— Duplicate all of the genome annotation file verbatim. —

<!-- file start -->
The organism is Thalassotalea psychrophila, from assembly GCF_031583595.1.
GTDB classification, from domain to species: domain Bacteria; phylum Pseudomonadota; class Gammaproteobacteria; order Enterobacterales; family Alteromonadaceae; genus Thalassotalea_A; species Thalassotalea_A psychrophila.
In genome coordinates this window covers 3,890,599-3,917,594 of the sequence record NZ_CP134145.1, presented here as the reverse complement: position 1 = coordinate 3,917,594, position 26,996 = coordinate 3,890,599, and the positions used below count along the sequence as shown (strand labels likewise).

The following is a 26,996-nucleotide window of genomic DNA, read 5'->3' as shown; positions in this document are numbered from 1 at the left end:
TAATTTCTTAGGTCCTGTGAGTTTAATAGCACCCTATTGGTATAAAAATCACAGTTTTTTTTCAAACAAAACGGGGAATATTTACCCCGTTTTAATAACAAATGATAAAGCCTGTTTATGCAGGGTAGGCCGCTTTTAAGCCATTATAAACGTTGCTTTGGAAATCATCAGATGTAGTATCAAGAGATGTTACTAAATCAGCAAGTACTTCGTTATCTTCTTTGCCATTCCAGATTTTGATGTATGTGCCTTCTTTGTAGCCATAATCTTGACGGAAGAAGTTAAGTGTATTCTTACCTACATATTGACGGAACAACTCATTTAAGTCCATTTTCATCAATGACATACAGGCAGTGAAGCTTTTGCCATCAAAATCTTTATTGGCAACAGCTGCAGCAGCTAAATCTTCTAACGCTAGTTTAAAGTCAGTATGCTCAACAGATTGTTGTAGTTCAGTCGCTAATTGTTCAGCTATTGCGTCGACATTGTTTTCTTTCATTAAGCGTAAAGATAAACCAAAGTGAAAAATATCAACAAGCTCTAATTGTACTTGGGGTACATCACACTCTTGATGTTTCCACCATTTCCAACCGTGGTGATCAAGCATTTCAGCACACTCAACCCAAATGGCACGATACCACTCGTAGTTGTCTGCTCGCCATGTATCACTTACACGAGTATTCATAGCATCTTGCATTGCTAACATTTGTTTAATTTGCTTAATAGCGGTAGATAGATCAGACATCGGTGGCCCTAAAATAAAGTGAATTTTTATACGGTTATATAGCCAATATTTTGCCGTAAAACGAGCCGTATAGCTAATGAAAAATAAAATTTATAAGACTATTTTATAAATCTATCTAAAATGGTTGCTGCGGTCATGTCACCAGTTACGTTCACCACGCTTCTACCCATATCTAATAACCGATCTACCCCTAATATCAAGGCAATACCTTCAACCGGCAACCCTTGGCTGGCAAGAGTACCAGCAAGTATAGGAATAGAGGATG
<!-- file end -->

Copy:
The organism is Thalassotalea psychrophila, from assembly GCF_031583595.1.
GTDB classification, from domain to species: domain Bacteria; phylum Pseudomonadota; class Gammaproteobacteria; order Enterobacterales; family Alteromonadaceae; genus Thalassotalea_A; species Thalassotalea_A psychrophila.
In genome coordinates this window covers 3,890,599-3,917,594 of the sequence record NZ_CP134145.1, presented here as the reverse complement: position 1 = coordinate 3,917,594, position 26,996 = coordinate 3,890,599, and the positions used below count along the sequence as shown (strand labels likewise).

The following is a 26,996-nucleotide window of genomic DNA, read 5'->3' as shown; positions in this document are numbered from 1 at the left end:
TAATTTCTTAGGTCCTGTGAGTTTAATAGCACCCTATTGGTATAAAAATCACAGTTTTTTTTCAAACAAAACGGGGAATATTTACCCCGTTTTAATAACAAATGATAAAGCCTGTTTATGCAGGGTAGGCCGCTTTTAAGCCATTATAAACGTTGCTTTGGAAATCATCAGATGTAGTATCAAGAGATGTTACTAAATCAGCAAGTACTTCGTTATCTTCTTTGCCATTCCAGATTTTGATGTATGTGCCTTCTTTGTAGCCATAATCTTGACGGAAGAAGTTAAGTGTATTCTTACCTACATATTGACGGAACAACTCATTTAAGTCCATTTTCATCAATGACATACAGGCAGTGAAGCTTTTGCCATCAAAATCTTTATTGGCAACAGCTGCAGCAGCTAAATCTTCTAACGCTAGTTTAAAGTCAGTATGCTCAACAGATTGTTGTAGTTCAGTCGCTAATTGTTCAGCTATTGCGTCGACATTGTTTTCTTTCATTAAGCGTAAAGATAAACCAAAGTGAAAAATATCAACAAGCTCTAATTGTACTTGGGGTACATCACACTCTTGATGTTTCCACCATTTCCAACCGTGGTGATCAAGCATTTCAGCACACTCAACCCAAATGGCACGATACCACTCGTAGTTGTCTGCTCGCCATGTATCACTTACACGAGTATTCATAGCATCTTGCATTGCTAACATTTGTTTAATTTGCTTAATAGCGGTAGATAGATCAGACATCGGTGGCCCTAAAATAAAGTGAATTTTTATACGGTTATATAGCCAATATTTTGCCGTAAAACGAGCCGTATAGCTAATGAAAAATAAAATTTATAAGACTATTTTATAAATCTATCTAAAATGGTTGCTGCGGTCATGTCACCAGTTACGTTCACCACGCTTCTACCCATATCTAATAACCGATCTACCCCTAATATCAAGGCAATACCTTCAACCGGCAACCCTTGGCTGGCAAGAGTACCAGCAAGTATAGGAATAGAGGATG